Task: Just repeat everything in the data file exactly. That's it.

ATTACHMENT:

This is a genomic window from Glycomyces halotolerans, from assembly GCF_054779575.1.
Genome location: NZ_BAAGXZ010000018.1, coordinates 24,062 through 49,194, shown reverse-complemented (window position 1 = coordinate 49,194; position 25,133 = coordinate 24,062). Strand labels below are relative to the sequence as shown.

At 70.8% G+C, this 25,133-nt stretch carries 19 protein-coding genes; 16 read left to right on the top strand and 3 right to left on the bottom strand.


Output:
This is a genomic window from Glycomyces halotolerans, from assembly GCF_054779575.1.
Genome location: NZ_BAAGXZ010000018.1, coordinates 24,062 through 49,194, shown reverse-complemented (window position 1 = coordinate 49,194; position 25,133 = coordinate 24,062). Strand labels below are relative to the sequence as shown.

At 70.8% G+C, this 25,133-nt stretch carries 19 protein-coding genes; 16 read left to right on the top strand and 3 right to left on the bottom strand.